- Having complementary technology throughout an organization (i.e. in business applications and "IT processes") can enable the enforcement of business policies in the operational process and this can provide an effective balance for business and IT in the enforcement of required or compliant behavior.
- The management of a comprehensive strategy for Business Rules and Business Policies should allow for the definition of a range of flexible business assets (enabled by both policies and rules) that can be modified (under the appropriate controls) as the conditions of the business change. Agile control may require separate but coordinated governance lifecycles for business policies and business in a well architected infrastructure will provide many business benefits such as improved business alignment, reduced time to value, reduced amount of change and cost to make changes and more control provided to business users.
- As companies instantiate business rules and business policies they will face a strong need to standardize their own operational policies (i.e. access control policies) and operational rules (i.e. service level agreements), in order to be able to manage and coordinate the operational assets of rules and policy with the same efficiency as the management of the business assets.
Again, having a consistent approach to business and operational assets for policy and rules management will allow a business to change business assets and be able to report on the operational enforcement of that change back to the business. Different technologies can be involved on the IT side or the business side to support the specified business constraints and goals since they work at different levels of detail, but the end goal is the coordinated management of the operational assets in support of the business requirements for the specified project or business strategy and tactics.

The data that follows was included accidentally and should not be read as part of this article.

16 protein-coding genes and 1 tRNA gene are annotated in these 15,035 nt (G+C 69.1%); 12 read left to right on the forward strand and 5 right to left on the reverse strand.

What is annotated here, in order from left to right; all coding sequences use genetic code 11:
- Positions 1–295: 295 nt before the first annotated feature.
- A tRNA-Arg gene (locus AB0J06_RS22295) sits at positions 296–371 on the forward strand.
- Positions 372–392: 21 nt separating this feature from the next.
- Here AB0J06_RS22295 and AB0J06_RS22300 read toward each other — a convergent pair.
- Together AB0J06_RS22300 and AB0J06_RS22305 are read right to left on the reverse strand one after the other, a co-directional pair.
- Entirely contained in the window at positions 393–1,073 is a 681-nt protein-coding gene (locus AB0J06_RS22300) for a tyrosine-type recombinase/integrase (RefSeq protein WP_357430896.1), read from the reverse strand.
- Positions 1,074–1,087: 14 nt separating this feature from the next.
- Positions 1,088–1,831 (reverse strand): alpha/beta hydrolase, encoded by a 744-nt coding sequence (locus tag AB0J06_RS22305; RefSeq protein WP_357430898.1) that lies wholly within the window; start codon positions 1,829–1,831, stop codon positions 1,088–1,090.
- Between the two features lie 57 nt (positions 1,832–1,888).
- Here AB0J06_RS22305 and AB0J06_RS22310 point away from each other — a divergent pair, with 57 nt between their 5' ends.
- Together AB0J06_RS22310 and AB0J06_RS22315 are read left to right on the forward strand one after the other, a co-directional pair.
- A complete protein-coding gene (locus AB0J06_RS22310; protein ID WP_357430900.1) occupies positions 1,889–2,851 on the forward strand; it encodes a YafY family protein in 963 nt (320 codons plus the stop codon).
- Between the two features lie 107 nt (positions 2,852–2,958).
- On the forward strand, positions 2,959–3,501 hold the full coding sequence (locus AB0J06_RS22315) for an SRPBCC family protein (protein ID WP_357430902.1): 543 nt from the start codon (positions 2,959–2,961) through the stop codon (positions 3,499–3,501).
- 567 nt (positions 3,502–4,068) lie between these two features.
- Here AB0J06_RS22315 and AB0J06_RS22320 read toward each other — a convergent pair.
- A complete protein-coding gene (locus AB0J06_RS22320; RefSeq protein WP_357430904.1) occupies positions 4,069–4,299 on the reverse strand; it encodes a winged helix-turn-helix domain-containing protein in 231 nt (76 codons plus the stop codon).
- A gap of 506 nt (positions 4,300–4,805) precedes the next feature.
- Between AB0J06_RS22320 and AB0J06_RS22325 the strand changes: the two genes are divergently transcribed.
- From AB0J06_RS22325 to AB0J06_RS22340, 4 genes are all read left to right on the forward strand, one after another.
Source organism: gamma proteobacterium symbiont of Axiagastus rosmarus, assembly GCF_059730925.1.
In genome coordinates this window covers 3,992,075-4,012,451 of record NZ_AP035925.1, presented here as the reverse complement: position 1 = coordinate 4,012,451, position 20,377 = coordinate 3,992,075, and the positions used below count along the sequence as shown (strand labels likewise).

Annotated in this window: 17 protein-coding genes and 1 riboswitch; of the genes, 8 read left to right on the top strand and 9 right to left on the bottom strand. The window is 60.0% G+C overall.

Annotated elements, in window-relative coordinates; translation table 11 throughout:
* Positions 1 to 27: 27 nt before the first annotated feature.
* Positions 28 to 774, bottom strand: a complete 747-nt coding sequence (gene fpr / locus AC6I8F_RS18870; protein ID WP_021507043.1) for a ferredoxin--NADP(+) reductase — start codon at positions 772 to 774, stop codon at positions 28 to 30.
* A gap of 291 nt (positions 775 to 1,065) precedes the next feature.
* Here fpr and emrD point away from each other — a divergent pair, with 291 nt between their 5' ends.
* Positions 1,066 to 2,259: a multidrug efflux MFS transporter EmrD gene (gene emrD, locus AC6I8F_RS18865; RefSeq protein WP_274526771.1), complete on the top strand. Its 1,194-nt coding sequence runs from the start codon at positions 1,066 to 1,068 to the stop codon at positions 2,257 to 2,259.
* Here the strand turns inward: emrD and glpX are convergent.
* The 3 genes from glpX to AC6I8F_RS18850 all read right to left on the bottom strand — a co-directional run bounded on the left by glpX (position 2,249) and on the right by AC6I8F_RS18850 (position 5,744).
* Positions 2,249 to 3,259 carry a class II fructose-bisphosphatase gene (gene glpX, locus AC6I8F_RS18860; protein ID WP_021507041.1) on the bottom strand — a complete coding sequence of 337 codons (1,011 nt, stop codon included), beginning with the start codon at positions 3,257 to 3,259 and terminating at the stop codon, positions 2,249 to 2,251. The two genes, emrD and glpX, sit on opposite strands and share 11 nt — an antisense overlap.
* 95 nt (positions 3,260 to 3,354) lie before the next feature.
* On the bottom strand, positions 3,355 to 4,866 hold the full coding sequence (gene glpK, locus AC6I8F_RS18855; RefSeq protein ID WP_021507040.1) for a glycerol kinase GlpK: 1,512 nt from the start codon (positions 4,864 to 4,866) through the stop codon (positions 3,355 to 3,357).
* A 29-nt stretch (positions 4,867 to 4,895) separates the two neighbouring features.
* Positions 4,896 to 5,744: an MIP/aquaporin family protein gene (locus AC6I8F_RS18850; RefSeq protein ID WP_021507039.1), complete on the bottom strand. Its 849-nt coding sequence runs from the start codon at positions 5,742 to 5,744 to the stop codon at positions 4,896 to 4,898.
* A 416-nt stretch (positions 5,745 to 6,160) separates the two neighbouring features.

Levels of abstraction in policies and rules
After years of experience in working with a broad range of customers who want to automate their business operation, patterns have emerged that reflect a decomposition of the realities of making business work. Any business has things it wants to accomplish (its goals and objectives), and any business needs to express policies about how the assets of the business are managed in the achievement of those goals and objectives. How well the business achieves its goals and objectives can be measured in different ways, including capturing data as audit policies, Business measures (metrics) or Key Performance Indicators (KPI’s). Since business people want to and need to be business people and not computer geeks we need to acknowledge another axis in the matrix of control. We assert there are 3 general levels at which controls are captured and governed -- the business layer, the architectural layer and the operational layer.